Sunday, November 13, 2011

Book Review for THE ABDUCTION OF MARY ROSE by Joan Hall Hovey

Author:  Joan Hall Hovey
Publisher: BWLPP
Genre: Suspense, 240 pages
ISBN-10: 1466337338
ISBN-13: 978-1466337336
Price: Kindle eBook: $2.99 Print Book: $11.99
Publisher website address:
Author’s personal website:

I have been a fan of Joan Hall Hovey since I read CHILL WATERS last year. After that, I reached for each and every release with the same excitement I do for new books by bestselling authors like Dean Koontz. And with THE ABDUCTION OF MARY ROSE, Ms. Hovey follows in the same tradition of grabbing her readers by the throat and never letting go until the final pages bring the story to its ultimate resolution.

It’s not so much the de facto smooth writing skills, or the vivid scene-setting that makes you feel as if you are right there with the protagonist, or the wonderful, natural-sounding dialog, or the edge-of-your-seat suspense, or the wild chase scenes that keep you up into the wee hours of morning with your heart pounding...No, I expect all of these elements in this author’s books. What shines so brightly above and beyond these great traits, however, is Ms. Hovey’s characters. Rich with back-story, as real as the person sitting next to you on the couch or in your office, these people leap off the page and invade your mind, lingering for weeks or months afterwards.

In THE ABDUCTION OF MARY ROSE, you’ll immediately begin to root for Naomi Waters, a twenty-eight year old woman who records audio books for a living. Bright, loving, and a dedicated daughter, her story starts at her dying mother’s bedside.

Now, imagine losing your only parent to a devastating disease. On the day of the funeral, now imagine discovering that she wasn’t your mother, that you were adopted. With that comes the knowledge that the photo on your dresser of your long dead military hero father was fake, too. Add to that the sudden unveiling of all this through your mother’s obituary, written by the nasty sister of the only mother you ever knew, and you have the springboard from which this riveting story moves forward.

When Naomi starts to dig into her birthmother’s history, she’s horrified to discover that poor Mary Rose was only sixteen when she was abducted, brutally raped and left for dead. The Micmac native girl lived long enough in a coma to give birth to Naomi, then died shortly thereafter. The case was never solved, and for nearly thirty years the rapist and his cohort have lived free among the local townspeople. One elderly witness saw two men take her back then, but couldn’t react fast enough to save the poor girl when the abduction happened.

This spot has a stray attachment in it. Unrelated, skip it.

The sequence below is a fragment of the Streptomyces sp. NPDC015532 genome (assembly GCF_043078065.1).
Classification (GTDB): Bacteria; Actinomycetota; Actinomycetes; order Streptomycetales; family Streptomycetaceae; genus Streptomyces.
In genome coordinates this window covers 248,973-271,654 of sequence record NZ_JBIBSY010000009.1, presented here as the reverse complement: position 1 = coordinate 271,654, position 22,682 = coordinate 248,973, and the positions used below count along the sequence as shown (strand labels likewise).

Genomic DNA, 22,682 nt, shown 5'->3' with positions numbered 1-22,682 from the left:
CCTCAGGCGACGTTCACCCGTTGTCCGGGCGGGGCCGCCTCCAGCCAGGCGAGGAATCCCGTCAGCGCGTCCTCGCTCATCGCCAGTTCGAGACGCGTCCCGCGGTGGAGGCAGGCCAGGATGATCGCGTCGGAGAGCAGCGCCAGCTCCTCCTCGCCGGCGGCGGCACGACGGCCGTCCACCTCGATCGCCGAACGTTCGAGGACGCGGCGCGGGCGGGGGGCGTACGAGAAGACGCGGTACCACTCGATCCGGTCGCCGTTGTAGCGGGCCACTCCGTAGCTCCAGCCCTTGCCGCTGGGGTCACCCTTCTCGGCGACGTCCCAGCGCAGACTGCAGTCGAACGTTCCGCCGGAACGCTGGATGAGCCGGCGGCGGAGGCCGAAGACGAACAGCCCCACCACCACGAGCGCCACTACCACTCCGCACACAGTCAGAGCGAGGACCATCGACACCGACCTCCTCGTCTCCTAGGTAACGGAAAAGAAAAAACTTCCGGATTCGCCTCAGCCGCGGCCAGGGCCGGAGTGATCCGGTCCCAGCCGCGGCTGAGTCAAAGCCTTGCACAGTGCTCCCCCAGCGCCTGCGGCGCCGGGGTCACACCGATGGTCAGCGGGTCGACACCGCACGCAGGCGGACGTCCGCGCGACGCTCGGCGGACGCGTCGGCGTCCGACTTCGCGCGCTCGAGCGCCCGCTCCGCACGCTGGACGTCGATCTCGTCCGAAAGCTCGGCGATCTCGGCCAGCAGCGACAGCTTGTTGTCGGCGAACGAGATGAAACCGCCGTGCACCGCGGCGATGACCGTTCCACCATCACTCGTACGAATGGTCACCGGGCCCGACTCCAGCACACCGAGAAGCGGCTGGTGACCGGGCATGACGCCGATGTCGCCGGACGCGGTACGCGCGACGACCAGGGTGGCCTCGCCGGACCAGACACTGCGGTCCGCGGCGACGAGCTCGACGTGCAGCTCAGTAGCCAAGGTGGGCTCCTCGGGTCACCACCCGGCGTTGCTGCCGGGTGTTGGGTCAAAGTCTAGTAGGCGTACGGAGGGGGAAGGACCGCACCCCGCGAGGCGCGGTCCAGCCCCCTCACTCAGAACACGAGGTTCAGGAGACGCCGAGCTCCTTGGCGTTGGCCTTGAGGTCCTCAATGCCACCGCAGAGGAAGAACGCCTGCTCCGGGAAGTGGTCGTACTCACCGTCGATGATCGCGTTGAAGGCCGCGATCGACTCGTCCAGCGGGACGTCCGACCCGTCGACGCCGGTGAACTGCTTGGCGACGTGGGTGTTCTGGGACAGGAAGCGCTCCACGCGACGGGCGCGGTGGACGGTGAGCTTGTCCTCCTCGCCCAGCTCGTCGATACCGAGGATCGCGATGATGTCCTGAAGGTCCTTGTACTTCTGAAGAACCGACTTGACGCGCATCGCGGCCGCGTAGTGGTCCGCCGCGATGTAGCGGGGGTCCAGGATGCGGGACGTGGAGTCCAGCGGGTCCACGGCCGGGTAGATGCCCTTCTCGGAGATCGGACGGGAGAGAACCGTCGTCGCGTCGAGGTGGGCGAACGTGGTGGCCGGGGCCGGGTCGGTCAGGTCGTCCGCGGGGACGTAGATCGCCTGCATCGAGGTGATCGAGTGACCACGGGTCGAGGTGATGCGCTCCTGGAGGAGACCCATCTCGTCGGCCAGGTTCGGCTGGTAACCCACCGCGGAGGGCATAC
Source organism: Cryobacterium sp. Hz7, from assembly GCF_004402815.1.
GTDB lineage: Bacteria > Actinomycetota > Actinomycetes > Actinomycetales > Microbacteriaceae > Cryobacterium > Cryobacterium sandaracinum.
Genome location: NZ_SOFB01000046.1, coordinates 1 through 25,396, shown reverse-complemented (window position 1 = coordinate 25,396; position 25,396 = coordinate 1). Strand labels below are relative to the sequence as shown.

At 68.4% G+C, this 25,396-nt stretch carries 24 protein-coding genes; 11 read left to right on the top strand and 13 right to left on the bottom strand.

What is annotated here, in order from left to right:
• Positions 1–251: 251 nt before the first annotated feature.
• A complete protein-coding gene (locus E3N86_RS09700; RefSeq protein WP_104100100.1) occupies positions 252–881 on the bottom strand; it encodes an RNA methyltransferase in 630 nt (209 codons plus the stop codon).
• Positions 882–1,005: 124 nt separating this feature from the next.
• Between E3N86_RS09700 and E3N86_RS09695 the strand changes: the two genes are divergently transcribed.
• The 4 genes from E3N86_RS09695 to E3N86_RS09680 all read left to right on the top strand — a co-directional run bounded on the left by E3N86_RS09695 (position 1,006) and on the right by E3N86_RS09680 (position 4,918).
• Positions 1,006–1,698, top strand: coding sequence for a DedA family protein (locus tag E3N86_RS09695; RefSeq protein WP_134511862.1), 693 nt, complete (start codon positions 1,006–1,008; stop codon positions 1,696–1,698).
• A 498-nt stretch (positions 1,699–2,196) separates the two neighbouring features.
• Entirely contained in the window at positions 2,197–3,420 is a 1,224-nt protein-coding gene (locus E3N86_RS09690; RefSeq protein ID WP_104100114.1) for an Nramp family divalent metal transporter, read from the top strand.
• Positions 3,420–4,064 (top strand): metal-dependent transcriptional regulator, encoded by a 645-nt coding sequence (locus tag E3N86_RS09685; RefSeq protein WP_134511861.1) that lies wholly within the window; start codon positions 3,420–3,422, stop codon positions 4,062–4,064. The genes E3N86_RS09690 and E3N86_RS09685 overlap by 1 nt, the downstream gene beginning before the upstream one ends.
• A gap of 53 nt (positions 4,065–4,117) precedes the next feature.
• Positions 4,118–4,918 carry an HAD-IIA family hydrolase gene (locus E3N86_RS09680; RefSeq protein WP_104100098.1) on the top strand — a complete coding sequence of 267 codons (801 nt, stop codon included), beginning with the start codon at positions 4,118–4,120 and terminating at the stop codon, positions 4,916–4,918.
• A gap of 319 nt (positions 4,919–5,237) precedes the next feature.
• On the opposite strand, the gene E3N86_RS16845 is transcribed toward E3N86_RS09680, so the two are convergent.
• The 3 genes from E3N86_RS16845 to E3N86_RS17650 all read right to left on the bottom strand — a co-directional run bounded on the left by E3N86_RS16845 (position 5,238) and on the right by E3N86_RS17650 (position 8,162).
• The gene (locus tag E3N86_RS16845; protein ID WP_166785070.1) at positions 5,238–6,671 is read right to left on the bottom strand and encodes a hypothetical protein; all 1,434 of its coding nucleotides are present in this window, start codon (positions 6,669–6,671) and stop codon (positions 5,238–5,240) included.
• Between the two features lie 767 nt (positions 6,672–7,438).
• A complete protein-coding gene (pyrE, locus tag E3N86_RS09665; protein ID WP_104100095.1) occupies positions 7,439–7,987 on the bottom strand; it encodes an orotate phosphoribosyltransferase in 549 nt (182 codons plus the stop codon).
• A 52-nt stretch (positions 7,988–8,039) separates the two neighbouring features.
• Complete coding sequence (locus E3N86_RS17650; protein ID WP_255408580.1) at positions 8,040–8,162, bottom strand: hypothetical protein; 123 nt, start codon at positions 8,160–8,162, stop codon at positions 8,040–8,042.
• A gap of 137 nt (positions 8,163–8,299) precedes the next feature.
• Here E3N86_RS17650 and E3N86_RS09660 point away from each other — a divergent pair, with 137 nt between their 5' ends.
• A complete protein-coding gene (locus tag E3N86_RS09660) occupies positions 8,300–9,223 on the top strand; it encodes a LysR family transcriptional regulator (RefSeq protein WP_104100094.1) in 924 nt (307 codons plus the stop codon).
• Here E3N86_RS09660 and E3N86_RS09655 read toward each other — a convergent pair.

Ms. Hovey’s scene of the abduction broke my heart. I’m still upset about it, and still feel ragged hatred toward the men who took her, used her, and threw her away. I am filled with sorrow for Mary Rose’s dear, sweet grandfather, who lost his only family member to violence of the worst sort. I’m not sure I would have survived such a loss, to tell the truth.

Yet through all of this tension and horrible upheaval, Naomi vows to dig into the past, catch her mother’s killer or killers, and bring them to justice. With skills that rival some of the best detectives, born of a passion to avenge her mother and a close spiritual connection with Mary Rose, she steadfastly makes progress in spite of the local police’s lack of interest.

In Joan Hall Hovey’s inimitable style, she ratchets up the suspense and fear as the story unfolds. Naomi goes public, gains the interest of the locals, and in particular one very brutal and nasty man, her mother’s rapist and her biological father.

The problem is, this man has no conscience, and only wants to destroy the DNA evidence of his misdeed that lies within Naomi’s cells. The final scenes will have you rooting for Naomi and clinging to the edge of your seat. They are brilliantly rendered.

When you buy this book–and I highly recommend you do–you need to set aside time to read. Start it on a Friday night or Saturday morning, or you’ll be calling your boss to take a vacation day. Yes, it’s that good.


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